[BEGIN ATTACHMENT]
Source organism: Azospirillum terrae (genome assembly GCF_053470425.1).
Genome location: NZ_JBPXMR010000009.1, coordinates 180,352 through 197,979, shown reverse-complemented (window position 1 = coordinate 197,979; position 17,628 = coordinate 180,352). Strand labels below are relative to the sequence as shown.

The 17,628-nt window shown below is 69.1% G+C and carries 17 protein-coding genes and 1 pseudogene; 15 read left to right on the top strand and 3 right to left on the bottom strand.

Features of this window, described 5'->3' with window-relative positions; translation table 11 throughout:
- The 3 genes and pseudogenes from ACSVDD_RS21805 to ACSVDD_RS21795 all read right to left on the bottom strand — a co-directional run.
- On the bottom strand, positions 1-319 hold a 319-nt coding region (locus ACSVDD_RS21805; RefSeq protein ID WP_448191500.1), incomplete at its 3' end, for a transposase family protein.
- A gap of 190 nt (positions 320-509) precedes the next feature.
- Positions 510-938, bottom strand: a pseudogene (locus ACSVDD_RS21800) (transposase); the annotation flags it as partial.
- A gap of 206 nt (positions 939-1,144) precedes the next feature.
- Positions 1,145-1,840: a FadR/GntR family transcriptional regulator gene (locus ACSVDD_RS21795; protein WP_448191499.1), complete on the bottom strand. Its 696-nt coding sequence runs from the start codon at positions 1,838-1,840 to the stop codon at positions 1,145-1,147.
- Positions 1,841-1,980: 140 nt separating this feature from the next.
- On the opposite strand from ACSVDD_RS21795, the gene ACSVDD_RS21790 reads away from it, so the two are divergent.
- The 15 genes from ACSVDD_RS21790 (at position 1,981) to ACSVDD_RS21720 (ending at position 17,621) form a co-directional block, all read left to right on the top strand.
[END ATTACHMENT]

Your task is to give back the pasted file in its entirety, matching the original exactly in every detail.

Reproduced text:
Source organism: Azospirillum terrae (genome assembly GCF_053470425.1).
Genome location: NZ_JBPXMR010000009.1, coordinates 180,352 through 197,979, shown reverse-complemented (window position 1 = coordinate 197,979; position 17,628 = coordinate 180,352). Strand labels below are relative to the sequence as shown.

The 17,628-nt window shown below is 69.1% G+C and carries 17 protein-coding genes and 1 pseudogene; 15 read left to right on the top strand and 3 right to left on the bottom strand.

Features of this window, described 5'->3' with window-relative positions; translation table 11 throughout:
- The 3 genes and pseudogenes from ACSVDD_RS21805 to ACSVDD_RS21795 all read right to left on the bottom strand — a co-directional run.
- On the bottom strand, positions 1-319 hold a 319-nt coding region (locus ACSVDD_RS21805; RefSeq protein ID WP_448191500.1), incomplete at its 3' end, for a transposase family protein.
- A gap of 190 nt (positions 320-509) precedes the next feature.
- Positions 510-938, bottom strand: a pseudogene (locus ACSVDD_RS21800) (transposase); the annotation flags it as partial.
- A gap of 206 nt (positions 939-1,144) precedes the next feature.
- Positions 1,145-1,840: a FadR/GntR family transcriptional regulator gene (locus ACSVDD_RS21795; protein WP_448191499.1), complete on the bottom strand. Its 696-nt coding sequence runs from the start codon at positions 1,838-1,840 to the stop codon at positions 1,145-1,147.
- Positions 1,841-1,980: 140 nt separating this feature from the next.
- On the opposite strand from ACSVDD_RS21795, the gene ACSVDD_RS21790 reads away from it, so the two are divergent.
- The 15 genes from ACSVDD_RS21790 (at position 1,981) to ACSVDD_RS21720 (ending at position 17,621) form a co-directional block, all read left to right on the top strand.